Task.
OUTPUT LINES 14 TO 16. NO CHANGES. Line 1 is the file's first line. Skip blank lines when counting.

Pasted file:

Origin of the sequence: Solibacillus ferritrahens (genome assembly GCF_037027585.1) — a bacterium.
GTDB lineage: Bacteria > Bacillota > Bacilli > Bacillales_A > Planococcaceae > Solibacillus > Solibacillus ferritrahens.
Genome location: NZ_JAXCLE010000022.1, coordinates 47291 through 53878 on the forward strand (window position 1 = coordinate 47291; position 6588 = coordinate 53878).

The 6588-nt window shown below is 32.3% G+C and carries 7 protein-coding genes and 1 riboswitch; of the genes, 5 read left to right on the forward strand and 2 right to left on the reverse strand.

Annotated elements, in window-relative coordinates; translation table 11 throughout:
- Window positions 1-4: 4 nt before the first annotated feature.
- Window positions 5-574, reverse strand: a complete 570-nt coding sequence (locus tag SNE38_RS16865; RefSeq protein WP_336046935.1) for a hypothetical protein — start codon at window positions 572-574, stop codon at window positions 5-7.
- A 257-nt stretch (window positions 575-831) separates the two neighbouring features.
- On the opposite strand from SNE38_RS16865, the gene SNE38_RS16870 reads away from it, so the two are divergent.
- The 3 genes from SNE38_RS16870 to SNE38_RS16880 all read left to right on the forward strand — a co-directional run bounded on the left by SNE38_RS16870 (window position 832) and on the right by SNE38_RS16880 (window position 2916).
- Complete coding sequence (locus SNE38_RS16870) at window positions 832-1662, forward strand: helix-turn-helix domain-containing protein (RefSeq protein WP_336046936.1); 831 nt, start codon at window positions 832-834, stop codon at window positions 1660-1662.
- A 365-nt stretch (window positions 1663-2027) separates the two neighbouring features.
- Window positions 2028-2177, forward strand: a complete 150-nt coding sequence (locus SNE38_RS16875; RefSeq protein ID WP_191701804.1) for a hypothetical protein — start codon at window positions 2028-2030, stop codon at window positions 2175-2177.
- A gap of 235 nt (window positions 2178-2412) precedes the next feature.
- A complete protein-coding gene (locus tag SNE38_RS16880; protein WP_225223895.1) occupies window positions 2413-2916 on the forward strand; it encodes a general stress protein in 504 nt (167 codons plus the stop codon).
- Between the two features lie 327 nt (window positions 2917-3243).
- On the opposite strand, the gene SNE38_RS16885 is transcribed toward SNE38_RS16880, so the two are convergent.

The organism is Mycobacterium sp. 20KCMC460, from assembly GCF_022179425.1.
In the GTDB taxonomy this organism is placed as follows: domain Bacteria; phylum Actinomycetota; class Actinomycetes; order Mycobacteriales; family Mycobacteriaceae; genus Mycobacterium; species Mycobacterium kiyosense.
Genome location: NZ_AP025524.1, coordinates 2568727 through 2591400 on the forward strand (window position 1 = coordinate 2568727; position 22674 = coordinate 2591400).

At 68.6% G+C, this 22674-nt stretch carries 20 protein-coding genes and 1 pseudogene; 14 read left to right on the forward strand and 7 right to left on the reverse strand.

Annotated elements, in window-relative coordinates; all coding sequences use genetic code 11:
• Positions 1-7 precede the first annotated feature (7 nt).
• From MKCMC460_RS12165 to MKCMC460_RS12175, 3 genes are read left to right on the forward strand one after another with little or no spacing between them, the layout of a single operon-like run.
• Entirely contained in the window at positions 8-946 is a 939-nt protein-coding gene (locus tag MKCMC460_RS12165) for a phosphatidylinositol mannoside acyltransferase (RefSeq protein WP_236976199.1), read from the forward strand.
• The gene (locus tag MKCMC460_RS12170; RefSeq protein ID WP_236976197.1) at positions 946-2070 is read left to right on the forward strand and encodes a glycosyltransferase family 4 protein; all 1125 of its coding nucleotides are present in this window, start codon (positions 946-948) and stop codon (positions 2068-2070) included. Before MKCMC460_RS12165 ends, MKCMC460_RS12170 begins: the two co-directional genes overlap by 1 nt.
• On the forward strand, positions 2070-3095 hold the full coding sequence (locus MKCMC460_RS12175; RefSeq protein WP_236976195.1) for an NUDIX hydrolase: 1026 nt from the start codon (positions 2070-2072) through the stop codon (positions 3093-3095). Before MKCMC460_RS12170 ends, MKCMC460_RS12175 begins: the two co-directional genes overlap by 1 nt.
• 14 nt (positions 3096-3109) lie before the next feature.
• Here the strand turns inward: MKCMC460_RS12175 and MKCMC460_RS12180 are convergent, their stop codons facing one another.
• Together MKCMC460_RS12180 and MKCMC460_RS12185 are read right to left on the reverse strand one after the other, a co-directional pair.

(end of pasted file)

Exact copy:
- A gap of 235 nt (window positions 2178-2412) precedes the next feature.
- A complete protein-coding gene (locus tag SNE38_RS16880; protein WP_225223895.1) occupies window positions 2413-2916 on the forward strand; it encodes a general stress protein in 504 nt (167 codons plus the stop codon).
- Between the two features lie 327 nt (window positions 2917-3243).